Medicare and Medicaid have paid out millions of dollars to whistleblowers who have helped uncover violations of the Stark Law, which is also known as the physician self-referral statute.
The Stark law prohibits physicians from referring Medicare or Medicaid patients to other healthcare providers or entities with which the physician or an immediate family member has a financial relationship.
A financial relationship includes an ownership interest, a passive investment interest, and compensation arrangements. For example, the Stark Law prohibits a physician from referring patients to an imaging center the physician has invested in, unless an exception applies.
The prohibition applies to a long list of "designated health services," including:
The Stark law is a strict liability statute. This means that the government does not have to prove that the physician intended to violate the statute. If the referral violated the Stark Law, then any claims submitted to Medicare or Medicaid are automatically considered “false claims.”
The penalties for Stark Law violations are severe. The physician and the entity that received the referrals may be required to pay back up to three times the amount Medicare or Medicaid paid for the services, plus fines of up to $11,000 for each claim. In addition, those involved may be excluded from Medicare and Medicaid programs, and they may face suspension or loss of their professional licenses.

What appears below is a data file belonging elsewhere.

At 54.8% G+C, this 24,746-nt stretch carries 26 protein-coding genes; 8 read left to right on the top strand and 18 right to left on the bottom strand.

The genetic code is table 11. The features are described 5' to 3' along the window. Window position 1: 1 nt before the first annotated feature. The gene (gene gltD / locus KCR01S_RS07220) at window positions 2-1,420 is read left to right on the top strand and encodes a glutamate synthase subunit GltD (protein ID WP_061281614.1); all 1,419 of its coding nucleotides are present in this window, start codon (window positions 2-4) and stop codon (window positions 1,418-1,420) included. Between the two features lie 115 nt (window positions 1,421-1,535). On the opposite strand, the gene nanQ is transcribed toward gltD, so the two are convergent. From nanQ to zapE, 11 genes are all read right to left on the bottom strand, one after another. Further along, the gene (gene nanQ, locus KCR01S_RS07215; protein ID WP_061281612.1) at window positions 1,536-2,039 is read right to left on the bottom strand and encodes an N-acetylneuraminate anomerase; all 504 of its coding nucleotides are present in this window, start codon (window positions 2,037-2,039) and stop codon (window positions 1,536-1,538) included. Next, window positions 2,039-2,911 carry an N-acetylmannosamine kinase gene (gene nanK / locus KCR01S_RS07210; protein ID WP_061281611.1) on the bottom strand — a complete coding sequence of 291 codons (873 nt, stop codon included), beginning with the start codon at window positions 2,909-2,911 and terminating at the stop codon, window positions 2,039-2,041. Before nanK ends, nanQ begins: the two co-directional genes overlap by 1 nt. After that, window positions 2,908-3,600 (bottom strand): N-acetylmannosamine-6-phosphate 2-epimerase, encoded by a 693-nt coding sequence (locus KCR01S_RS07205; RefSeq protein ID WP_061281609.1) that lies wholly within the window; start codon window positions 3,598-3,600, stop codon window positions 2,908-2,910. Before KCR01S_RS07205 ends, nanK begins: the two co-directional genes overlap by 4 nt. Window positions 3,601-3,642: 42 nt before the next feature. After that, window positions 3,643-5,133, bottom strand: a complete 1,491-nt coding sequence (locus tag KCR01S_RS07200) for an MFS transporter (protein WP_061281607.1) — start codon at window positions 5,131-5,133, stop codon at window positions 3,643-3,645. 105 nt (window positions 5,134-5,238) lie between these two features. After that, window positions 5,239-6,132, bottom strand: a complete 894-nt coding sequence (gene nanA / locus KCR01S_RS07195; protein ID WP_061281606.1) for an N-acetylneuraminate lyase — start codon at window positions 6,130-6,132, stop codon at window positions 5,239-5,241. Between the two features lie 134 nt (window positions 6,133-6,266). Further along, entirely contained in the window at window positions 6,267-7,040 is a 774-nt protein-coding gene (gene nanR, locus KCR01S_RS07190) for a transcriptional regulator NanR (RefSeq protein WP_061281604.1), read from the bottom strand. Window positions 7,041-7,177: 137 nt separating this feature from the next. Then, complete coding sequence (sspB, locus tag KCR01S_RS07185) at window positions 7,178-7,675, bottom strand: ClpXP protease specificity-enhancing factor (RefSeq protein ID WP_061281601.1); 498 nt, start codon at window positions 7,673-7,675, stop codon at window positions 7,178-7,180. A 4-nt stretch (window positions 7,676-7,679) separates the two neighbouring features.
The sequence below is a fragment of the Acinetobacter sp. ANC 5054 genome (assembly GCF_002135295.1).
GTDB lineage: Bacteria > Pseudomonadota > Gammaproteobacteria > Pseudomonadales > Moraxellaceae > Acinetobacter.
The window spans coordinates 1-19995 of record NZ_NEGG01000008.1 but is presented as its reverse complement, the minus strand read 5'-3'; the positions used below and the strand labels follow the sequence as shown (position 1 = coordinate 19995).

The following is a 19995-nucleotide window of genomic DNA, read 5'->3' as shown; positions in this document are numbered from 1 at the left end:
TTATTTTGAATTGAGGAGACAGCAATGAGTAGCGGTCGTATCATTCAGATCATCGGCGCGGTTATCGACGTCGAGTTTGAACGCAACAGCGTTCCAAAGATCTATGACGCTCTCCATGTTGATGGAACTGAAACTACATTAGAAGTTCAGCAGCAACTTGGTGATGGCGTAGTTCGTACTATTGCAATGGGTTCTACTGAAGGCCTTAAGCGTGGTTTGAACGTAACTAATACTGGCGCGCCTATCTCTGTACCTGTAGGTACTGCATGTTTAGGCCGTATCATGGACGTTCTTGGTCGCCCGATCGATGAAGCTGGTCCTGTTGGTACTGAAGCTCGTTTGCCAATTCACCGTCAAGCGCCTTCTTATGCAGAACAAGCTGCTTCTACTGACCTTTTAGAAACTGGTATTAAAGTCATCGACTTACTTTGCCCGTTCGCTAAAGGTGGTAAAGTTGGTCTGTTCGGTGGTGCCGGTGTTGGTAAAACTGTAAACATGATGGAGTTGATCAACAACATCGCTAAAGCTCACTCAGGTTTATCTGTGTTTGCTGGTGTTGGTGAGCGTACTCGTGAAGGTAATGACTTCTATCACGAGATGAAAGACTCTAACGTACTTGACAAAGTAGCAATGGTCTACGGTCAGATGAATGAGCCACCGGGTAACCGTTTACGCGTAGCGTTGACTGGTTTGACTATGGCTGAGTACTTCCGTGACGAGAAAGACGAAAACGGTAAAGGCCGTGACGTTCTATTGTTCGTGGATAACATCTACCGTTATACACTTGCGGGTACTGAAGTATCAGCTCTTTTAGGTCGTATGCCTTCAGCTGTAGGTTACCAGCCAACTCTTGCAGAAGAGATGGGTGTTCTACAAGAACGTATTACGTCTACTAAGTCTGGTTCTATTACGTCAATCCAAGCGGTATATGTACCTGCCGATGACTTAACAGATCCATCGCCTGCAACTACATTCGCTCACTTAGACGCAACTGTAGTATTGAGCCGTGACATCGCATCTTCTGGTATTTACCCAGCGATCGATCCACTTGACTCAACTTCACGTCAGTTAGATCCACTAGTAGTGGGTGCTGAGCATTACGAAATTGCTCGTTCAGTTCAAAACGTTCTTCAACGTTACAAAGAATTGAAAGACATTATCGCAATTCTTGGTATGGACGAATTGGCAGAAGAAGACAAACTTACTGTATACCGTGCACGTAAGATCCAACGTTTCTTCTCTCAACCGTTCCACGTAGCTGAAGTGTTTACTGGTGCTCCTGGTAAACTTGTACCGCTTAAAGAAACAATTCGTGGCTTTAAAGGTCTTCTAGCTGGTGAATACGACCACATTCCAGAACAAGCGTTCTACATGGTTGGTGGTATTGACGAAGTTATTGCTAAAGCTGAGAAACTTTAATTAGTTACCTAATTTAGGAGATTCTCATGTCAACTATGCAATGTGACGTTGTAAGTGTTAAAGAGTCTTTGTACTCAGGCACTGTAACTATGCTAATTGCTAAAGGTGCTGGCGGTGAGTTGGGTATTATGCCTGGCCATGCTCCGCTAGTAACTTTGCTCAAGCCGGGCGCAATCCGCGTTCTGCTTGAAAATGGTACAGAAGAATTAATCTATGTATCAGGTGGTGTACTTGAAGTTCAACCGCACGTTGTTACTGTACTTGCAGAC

Stark Law violations are often difficult for the government to discover. That is why the government relies on whistleblowers to come forward with evidence. In return, the government pays whistleblower rewards of between 15% and 30% of the amount the government recovers. The rewards often amounts to hundreds of thousands of dollars, and sometimes millions of dollars.
If you have evidence that a physician or physician practice group is engaged in self-referrals that violate the Stark Law, then you should consult with a whistleblower attorney immediately. You must comply with strict time limits and procedural requirements in order to qualify for a whistleblower reward.
To schedule a free and confidential consultation with an experienced whistleblower lawyer, call John Howley, Esq. at (212) 601-2728.
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John Howley is available to consult with you over the phone, by videoconference, or in person. Call our office today at (212) 601-2728 to schedule a consultation.
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